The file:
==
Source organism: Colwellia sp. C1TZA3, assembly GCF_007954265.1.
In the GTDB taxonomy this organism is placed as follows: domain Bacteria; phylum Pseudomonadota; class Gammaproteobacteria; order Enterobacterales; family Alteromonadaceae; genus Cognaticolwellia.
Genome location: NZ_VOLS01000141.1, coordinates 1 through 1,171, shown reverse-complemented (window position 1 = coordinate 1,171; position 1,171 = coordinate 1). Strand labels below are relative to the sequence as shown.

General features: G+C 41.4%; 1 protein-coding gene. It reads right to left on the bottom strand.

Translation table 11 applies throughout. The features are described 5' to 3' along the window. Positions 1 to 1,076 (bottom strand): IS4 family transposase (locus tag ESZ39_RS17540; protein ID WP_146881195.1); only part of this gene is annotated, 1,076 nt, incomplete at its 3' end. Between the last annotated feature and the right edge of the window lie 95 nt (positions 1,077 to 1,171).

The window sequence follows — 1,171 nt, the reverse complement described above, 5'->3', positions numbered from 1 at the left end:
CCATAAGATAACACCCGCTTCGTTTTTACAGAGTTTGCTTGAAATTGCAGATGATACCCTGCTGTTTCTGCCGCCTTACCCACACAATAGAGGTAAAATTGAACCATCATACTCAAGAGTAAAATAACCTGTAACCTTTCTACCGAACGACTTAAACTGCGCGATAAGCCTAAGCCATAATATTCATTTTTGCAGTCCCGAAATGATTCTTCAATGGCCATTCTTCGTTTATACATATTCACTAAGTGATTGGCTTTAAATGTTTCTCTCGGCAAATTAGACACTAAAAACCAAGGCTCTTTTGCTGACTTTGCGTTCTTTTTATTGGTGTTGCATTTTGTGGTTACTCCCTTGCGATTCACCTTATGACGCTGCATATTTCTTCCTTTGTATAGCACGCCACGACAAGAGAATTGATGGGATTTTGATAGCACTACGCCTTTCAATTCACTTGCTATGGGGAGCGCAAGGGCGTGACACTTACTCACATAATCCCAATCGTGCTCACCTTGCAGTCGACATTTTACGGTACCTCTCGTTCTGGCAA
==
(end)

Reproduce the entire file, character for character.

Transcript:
Source organism: Colwellia sp. C1TZA3, assembly GCF_007954265.1.
In the GTDB taxonomy this organism is placed as follows: domain Bacteria; phylum Pseudomonadota; class Gammaproteobacteria; order Enterobacterales; family Alteromonadaceae; genus Cognaticolwellia.
Genome location: NZ_VOLS01000141.1, coordinates 1 through 1,171, shown reverse-complemented (window position 1 = coordinate 1,171; position 1,171 = coordinate 1). Strand labels below are relative to the sequence as shown.

General features: G+C 41.4%; 1 protein-coding gene. It reads right to left on the bottom strand.

Translation table 11 applies throughout. The features are described 5' to 3' along the window. Positions 1 to 1,076 (bottom strand): IS4 family transposase (locus tag ESZ39_RS17540; protein ID WP_146881195.1); only part of this gene is annotated, 1,076 nt, incomplete at its 3' end. Between the last annotated feature and the right edge of the window lie 95 nt (positions 1,077 to 1,171).

The window sequence follows — 1,171 nt, the reverse complement described above, 5'->3', positions numbered from 1 at the left end:
CCATAAGATAACACCCGCTTCGTTTTTACAGAGTTTGCTTGAAATTGCAGATGATACCCTGCTGTTTCTGCCGCCTTACCCACACAATAGAGGTAAAATTGAACCATCATACTCAAGAGTAAAATAACCTGTAACCTTTCTACCGAACGACTTAAACTGCGCGATAAGCCTAAGCCATAATATTCATTTTTGCAGTCCCGAAATGATTCTTCAATGGCCATTCTTCGTTTATACATATTCACTAAGTGATTGGCTTTAAATGTTTCTCTCGGCAAATTAGACACTAAAAACCAAGGCTCTTTTGCTGACTTTGCGTTCTTTTTATTGGTGTTGCATTTTGTGGTTACTCCCTTGCGATTCACCTTATGACGCTGCATATTTCTTCCTTTGTATAGCACGCCACGACAAGAGAATTGATGGGATTTTGATAGCACTACGCCTTTCAATTCACTTGCTATGGGGAGCGCAAGGGCGTGACACTTACTCACATAATCCCAATCGTGCTCACCTTGCAGTCGACATTTTACGGTACCTCTCGTTCTGGCAA